The Last Land
Marie Byrd Land in Antarctica is one of the last territories not to be claimed by any State, a direct consequence of the Antarctic Treaty which comes into effect after the Second World War and which only allows peaceful activities on this continent, a principle subsequently applied to the Moon and space. Today, a large part of Antarctica is the subject of land claims that are more or less recognized by the international community. Although the annexation of the continent is impossible, tensions arising from potential wealth of natural resources such as oil and gas could lead to the abrogation of the treaty, which is initially scheduled to expire in 2048.
If Marie Byrd Land belonged to everyone, each citizen could own 0.20 sq. m. of it in 2018. In this work, constantly updated according to the world population, Anca Benera & Arnold Estefán take up the outline of Marie Byrd Land and give the representation of the territory a surface area of 0.20 sq. m., revealing the tiny part not claimed by any States that each could own.
Isa por ës homou vogymuk (We are all Dust and Ashes)
Kopjafaks are carved wood totems made in the Székely Land, a Romanian region located in Transylvania where Hungarian is spoken. Placed next to the graves, they represent through symbolic geometric shapes the different people whose bodies they watch over. The carved patterns on each segment of the totem allow us to know if the deceased is a woman or a man, and to know his social and marital status, his age, etc.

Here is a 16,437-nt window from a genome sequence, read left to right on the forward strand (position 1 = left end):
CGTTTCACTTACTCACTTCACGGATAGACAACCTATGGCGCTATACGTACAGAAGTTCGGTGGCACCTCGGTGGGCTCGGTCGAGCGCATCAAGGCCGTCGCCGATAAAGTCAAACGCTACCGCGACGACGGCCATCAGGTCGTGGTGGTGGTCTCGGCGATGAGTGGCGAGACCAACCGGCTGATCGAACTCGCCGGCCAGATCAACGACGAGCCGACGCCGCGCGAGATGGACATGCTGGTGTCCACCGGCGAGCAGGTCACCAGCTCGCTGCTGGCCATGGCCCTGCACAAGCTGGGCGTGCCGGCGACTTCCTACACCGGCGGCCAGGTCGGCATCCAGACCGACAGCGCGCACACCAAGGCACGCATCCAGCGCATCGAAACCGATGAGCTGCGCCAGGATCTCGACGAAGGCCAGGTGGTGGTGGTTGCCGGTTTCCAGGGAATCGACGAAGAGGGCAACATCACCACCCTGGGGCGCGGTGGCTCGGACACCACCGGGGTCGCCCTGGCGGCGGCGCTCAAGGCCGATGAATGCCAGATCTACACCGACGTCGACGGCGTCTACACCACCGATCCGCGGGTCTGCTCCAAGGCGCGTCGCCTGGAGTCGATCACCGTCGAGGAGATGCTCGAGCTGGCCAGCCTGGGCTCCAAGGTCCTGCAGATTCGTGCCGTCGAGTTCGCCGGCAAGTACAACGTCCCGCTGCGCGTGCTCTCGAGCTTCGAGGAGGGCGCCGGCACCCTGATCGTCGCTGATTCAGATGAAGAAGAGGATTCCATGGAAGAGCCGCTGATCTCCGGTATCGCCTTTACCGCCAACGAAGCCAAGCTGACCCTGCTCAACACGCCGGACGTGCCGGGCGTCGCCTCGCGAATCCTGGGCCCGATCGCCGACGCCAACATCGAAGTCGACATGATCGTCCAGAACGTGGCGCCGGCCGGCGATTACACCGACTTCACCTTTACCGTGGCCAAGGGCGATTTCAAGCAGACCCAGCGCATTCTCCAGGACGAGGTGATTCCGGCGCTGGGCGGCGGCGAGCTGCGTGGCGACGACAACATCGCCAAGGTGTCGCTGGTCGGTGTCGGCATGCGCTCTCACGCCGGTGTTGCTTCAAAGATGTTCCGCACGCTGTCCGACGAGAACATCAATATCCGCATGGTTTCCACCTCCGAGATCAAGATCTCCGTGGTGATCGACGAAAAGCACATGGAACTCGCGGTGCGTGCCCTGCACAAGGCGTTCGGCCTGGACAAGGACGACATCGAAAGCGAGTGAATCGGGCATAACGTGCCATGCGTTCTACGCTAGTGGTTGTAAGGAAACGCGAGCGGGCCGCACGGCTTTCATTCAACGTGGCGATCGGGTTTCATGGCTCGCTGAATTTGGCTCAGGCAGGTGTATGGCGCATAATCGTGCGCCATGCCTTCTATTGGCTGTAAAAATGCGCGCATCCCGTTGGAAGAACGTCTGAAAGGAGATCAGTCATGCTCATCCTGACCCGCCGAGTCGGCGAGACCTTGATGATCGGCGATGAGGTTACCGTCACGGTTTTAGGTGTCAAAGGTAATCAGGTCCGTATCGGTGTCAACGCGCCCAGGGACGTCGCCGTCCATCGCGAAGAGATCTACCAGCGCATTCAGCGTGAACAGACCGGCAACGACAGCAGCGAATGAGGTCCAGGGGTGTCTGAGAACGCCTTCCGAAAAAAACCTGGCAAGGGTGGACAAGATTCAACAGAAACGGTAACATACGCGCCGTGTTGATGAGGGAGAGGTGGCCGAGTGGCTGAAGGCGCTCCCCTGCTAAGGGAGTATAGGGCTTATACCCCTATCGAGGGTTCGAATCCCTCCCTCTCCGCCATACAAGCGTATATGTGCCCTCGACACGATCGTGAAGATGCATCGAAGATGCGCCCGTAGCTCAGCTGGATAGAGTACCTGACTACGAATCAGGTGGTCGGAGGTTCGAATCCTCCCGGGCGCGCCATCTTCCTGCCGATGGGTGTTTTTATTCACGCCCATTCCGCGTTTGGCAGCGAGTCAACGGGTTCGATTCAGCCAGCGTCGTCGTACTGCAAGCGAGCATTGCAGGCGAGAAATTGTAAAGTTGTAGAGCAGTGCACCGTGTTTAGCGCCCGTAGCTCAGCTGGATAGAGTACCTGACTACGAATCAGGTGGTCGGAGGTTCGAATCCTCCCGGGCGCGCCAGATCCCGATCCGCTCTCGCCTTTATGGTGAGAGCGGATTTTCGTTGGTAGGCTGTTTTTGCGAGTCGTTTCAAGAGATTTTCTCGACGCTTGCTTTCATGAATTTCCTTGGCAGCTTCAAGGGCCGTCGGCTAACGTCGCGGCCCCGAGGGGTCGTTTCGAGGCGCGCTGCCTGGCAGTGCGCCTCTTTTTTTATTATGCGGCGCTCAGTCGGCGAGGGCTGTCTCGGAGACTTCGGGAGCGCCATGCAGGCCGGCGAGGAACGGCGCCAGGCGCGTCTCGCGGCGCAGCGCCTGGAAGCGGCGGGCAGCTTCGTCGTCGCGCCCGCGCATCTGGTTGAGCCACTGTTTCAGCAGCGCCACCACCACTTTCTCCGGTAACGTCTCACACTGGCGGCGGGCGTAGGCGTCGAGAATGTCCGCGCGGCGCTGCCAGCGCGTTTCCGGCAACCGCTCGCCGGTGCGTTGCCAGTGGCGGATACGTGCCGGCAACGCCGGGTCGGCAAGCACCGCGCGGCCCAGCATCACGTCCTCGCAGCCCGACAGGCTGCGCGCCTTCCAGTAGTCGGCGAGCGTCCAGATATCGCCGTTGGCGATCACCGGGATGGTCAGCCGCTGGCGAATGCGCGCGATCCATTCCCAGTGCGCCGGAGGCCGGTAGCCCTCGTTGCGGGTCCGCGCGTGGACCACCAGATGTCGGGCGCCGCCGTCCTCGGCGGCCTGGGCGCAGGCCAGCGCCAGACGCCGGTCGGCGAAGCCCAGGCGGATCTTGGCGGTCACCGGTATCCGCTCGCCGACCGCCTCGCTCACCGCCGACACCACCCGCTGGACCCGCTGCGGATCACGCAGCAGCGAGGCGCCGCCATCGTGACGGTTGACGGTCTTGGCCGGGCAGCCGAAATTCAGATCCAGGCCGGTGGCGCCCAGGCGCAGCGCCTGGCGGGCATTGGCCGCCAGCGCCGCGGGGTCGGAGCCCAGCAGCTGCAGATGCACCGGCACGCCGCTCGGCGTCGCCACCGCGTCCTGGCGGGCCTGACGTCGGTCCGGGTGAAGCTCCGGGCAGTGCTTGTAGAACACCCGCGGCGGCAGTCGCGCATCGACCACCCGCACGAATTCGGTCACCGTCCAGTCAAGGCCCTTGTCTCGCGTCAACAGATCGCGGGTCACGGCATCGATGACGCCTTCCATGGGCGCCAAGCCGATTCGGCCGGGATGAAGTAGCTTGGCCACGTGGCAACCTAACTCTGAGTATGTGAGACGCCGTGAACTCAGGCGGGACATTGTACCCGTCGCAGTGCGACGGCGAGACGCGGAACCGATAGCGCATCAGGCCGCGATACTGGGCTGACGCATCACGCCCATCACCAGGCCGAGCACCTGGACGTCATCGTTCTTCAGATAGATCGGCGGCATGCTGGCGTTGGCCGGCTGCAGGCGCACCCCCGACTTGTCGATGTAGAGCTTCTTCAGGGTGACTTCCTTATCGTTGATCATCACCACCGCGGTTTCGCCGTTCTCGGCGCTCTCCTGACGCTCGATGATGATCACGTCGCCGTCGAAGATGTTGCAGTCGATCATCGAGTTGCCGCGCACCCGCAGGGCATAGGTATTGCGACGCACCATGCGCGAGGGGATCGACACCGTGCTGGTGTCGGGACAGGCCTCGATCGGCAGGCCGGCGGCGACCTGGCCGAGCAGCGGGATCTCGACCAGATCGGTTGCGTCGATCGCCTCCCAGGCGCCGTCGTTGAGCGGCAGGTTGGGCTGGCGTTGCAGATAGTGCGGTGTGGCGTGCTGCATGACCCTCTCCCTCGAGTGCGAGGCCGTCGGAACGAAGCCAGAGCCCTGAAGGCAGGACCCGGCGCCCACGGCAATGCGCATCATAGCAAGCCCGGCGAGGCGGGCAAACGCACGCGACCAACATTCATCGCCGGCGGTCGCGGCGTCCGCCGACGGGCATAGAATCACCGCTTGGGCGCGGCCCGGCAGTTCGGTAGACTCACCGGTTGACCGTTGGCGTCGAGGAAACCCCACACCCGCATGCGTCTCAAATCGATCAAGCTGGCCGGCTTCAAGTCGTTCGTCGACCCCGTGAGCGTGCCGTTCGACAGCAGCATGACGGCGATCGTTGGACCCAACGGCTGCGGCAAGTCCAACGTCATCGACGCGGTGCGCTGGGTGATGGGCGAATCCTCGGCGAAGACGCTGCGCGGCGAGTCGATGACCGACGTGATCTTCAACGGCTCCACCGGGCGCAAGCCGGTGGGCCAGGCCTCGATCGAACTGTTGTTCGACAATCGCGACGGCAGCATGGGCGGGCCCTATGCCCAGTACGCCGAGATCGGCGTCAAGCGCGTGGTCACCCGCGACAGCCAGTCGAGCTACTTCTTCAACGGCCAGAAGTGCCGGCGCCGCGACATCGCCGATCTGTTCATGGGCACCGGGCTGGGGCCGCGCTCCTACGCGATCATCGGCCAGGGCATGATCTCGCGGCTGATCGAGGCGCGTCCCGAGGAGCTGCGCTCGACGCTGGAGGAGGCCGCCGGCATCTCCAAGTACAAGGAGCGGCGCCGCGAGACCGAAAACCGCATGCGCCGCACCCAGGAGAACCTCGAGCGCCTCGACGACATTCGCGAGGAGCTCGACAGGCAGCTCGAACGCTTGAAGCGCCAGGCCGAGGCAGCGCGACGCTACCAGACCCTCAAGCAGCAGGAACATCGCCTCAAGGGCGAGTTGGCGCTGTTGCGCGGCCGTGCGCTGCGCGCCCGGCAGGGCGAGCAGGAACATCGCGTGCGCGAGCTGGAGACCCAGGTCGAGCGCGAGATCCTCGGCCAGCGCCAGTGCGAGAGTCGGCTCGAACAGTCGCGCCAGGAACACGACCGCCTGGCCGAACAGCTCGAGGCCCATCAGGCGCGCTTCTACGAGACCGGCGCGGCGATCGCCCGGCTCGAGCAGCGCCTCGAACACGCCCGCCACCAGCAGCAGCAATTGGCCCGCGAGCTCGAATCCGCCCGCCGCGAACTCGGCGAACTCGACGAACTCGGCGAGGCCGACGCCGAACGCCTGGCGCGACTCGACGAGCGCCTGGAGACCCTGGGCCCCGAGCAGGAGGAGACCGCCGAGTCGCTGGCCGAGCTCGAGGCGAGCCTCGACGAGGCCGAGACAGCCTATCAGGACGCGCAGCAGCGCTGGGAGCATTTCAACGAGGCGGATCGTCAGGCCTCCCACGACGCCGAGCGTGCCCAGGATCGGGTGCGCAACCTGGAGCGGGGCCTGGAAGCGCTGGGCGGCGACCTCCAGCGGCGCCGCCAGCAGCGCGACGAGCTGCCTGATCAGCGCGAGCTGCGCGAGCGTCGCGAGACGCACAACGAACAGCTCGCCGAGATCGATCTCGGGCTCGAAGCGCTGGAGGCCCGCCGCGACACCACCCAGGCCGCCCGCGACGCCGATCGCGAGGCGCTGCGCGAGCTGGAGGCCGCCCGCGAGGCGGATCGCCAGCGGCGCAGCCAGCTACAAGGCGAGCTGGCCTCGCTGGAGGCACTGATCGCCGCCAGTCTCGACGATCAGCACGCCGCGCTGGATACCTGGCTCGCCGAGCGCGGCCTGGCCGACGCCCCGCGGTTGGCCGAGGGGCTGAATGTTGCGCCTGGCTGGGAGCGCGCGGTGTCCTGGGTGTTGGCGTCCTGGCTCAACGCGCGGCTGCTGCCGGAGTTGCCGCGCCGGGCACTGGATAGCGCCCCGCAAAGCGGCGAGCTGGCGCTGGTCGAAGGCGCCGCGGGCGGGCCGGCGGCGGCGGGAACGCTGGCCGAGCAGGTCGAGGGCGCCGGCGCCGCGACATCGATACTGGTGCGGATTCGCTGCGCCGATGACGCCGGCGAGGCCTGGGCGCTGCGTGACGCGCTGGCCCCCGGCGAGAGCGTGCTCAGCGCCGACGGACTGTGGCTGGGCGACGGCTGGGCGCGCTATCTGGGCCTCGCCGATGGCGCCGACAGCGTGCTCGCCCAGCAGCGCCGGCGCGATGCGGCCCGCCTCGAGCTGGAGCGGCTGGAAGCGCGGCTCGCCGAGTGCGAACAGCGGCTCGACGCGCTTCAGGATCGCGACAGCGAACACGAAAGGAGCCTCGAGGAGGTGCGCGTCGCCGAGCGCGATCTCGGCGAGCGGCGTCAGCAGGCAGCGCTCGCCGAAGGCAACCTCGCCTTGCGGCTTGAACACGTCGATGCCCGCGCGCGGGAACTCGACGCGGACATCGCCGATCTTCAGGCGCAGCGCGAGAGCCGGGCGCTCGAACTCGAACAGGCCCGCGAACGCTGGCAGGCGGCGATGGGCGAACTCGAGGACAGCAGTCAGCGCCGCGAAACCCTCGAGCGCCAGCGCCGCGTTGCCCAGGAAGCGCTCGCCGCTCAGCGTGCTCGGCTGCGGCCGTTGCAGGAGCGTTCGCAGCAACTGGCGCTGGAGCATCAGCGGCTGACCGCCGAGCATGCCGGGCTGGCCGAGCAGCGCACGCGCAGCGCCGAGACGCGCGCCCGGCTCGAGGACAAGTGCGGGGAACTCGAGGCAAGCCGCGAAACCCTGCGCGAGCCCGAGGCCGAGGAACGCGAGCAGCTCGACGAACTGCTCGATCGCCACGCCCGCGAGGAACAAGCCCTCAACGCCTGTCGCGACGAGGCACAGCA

Originally, kopjafaks were used in Protestant cemeteries in Transylvania. More recently, they have been instrumentalized by the Hungarian nationalist regime and claimed as vernacular elements representing «Hungarian national purity».
To produce this work, Anca Benera & Arnold Estefán worked with a Transylvanian woodcarver and produced a whole new set of symbols designating social groups that are discriminated against by the current Hungarian government: migrants, LGBT community, homeless people, etc. They thus divert nationalist rhetoric, with the objective of bringing the newly created forms into the traditional representations of sculptors and seeing them appear in the public space in Hungary.
Curated by 40mcube
Produced by 40mcube and the Institut français
This exhibition is part of the France – Romania Season 2019
at 40mcube, Rennes
until 13 April 2019